1912 Vanderbilt Cup Race
Ralph DePalma wins in a Mercedes in Milwaukee
Location: Milwaukee, Wisconsin
Date: October 2, 1912
Only nine entries were filed for the 1912 Vanderbilt Cup Race - its smallest field ever. The list shrunk further with the disqualification of Eddie Pullen’s Mercer – for using an engine smaller than the minimum 301 cubic inch capacity. Reduced to only eight competitors, the field still boasted impressive talent with the likes of Teddy Tetzlaff (Fiat), Ralph De Palma (Mercedes), Spencer Wishart (Mercedes) and Ralph Mulford (Knox) vying for the classic Cup.
Tetzlaff, a recent winner in a 200 mile road race held on July 5, 1912 in Tacoma, Washington, launched to the front with his patented ferocity that had earned him the moniker, “The Terrible One.” The Californian had the field covered, steadily building a lead as each of the 38 laps of the 299.44 mile race ticked off one-by-one. The crowd of 60,000 responded with enthusiasm for the Fiat teammate to the unfortunate Bruce-Brown.
The competition occurred behind Tetzlaff’s Fiat as Mulford in the Knox ran second in the first lap but was passed by Wishart in his Mercedes on lap 2. By lap 3 Mulford’s Knox died with magneto failure, leaving the field reduced to a mere seven with nearly 284 miles to go. At that point Tetzlaff had over a minute on De Palma’s Mercedes with the third Mercedes of George Clark 47 seconds further back in third. Wishart faded to fourth, 35 seconds behind Clark.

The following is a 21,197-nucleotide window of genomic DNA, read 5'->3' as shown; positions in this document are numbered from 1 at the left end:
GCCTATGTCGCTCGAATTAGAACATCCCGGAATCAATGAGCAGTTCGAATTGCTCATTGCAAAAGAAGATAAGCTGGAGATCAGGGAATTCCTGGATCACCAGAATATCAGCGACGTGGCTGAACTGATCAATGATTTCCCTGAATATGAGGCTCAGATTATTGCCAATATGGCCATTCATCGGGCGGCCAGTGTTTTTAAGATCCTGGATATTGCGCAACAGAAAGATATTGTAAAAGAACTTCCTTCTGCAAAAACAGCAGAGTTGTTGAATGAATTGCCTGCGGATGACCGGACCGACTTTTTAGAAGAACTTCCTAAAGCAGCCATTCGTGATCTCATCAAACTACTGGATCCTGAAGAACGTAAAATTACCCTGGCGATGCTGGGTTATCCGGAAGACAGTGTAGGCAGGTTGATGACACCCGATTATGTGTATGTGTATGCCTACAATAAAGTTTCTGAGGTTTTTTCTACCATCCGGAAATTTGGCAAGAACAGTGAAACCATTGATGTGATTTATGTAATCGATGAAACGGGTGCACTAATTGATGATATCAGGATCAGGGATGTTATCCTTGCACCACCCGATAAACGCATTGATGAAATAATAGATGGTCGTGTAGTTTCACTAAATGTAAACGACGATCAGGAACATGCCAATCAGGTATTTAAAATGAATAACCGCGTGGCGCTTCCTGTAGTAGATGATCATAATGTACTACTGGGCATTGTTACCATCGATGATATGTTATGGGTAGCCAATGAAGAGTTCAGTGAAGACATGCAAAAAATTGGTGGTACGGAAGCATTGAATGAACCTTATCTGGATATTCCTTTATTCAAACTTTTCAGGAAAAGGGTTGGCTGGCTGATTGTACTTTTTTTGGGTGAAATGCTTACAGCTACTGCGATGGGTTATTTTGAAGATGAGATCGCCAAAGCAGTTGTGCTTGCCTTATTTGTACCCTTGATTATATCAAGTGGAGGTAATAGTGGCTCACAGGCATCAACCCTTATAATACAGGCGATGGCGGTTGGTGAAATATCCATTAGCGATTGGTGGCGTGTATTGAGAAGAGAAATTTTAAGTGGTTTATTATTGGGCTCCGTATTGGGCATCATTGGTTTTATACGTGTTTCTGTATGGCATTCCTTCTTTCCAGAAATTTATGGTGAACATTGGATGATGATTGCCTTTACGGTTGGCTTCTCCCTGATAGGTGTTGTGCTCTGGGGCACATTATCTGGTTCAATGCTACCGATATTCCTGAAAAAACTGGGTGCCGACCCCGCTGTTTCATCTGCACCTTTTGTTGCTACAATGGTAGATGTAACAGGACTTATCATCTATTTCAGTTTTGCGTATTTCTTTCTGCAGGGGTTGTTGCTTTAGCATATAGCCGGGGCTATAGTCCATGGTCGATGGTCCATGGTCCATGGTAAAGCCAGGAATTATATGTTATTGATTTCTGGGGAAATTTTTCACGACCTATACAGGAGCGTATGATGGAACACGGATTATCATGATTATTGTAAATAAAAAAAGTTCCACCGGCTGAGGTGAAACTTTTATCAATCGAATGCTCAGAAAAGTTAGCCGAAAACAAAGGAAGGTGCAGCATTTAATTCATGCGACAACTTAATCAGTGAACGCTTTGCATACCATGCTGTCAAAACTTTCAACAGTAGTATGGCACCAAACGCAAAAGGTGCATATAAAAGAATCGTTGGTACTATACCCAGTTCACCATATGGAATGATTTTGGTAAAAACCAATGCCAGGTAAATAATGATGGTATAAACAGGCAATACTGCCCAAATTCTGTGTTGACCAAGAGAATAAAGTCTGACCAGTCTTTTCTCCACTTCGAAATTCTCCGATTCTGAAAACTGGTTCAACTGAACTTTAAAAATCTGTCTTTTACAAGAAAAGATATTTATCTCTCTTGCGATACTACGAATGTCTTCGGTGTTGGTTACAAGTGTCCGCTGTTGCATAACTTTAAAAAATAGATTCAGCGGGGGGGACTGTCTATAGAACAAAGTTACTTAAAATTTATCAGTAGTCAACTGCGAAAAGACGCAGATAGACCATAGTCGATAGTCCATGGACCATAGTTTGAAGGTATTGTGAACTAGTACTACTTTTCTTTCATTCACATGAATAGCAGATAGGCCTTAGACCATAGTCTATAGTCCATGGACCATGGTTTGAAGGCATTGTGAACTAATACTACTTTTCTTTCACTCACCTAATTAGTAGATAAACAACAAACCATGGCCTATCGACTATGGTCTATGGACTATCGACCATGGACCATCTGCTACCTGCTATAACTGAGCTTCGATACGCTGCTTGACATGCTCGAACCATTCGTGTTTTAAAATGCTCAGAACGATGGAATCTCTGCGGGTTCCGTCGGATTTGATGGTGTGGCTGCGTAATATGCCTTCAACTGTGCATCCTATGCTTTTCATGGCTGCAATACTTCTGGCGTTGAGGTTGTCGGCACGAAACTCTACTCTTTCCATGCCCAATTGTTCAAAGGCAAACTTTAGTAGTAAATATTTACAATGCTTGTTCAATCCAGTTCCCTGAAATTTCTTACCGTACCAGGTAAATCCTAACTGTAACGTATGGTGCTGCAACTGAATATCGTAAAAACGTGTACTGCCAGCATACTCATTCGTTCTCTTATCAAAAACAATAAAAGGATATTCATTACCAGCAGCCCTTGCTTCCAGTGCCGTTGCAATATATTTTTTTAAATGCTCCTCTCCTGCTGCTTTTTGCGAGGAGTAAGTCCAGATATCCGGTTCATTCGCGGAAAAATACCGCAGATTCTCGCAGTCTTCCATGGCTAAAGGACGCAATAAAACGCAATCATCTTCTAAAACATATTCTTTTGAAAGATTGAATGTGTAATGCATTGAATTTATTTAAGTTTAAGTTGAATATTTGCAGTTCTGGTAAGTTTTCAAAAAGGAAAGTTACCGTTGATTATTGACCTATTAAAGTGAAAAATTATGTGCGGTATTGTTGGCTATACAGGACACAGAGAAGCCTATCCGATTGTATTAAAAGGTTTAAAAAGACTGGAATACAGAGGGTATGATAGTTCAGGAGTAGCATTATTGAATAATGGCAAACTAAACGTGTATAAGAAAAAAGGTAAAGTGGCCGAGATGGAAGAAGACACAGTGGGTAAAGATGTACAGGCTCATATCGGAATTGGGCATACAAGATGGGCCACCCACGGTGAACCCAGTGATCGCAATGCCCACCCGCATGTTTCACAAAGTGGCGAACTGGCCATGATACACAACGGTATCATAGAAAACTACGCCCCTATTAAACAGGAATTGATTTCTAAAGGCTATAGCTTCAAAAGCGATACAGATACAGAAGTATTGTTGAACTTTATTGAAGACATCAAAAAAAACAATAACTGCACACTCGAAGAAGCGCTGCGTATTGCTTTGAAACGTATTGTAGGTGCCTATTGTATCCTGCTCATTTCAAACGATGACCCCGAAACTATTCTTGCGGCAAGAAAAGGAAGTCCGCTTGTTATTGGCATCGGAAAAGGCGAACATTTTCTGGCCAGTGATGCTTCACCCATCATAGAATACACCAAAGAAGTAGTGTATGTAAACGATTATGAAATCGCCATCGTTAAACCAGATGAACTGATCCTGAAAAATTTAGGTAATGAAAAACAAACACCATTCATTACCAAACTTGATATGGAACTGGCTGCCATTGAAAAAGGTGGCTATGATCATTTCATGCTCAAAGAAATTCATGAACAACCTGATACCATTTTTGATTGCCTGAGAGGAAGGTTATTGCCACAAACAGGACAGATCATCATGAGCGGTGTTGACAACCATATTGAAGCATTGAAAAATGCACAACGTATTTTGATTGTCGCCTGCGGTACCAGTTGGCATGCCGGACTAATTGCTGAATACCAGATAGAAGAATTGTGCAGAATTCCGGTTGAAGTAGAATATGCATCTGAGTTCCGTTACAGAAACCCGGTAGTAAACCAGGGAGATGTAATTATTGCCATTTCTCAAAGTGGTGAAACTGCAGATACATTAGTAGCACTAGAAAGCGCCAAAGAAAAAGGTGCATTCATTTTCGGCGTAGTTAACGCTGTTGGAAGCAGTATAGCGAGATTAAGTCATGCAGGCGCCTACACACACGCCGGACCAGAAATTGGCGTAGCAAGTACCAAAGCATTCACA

Throughout the race, the most entertaining contention for position was between De Palma, Wishart and Hughie Hughes in his yellow New Jersey-built Mercer. In a battle of Mercedes, Wishart bounced back to pass De Palma on lap 7, and then surrendered second position on lap 12, only to recapture the spot on lap 15. This seesaw continued until lap 20 when De Palma forged ahead for the duration.
The big moment of the race was lap 26 when Tetzlaff, who had amassed an insurmountable 13 minute lead, lost it all when his drive shaft snapped. Coasting to a stop on the Wauwatosa course’s backstretch, Tetzlaff’s hopes were squelched.
Hughes emerged as De Palma’s primary threat in the final laps, closing to within 33 seconds by lap 37. The Italian-born De Palma was a master of calculation, keeping Hughes’ Mercer at bay despite blowing a tire on lap 28. De Palma’s big 590 cubic inch Mercedes could out-match the Mercer’s 309 cubic inch engine and he drew on his horsepower advantage when needed.
Wishart’s hopes were dashed when he had to replace a drive chain on the backstretch during lap 29. He finished third, more than 15 minutes behind Hughes. De Palma and his Mercedes completed the 38 laps or 299.44 miles in 4 hours, 20 minutes and 31.5 seconds to average 68.96 miles per hour. A Fiat gained redemption in the hands of Caleb Bragg 2 days later with triumph in the American Grand Prize. Still, with the death of Bruce-Brown and the drivers’ general dissatisfaction with the course, all was not well for the future of road racing in Milwaukee.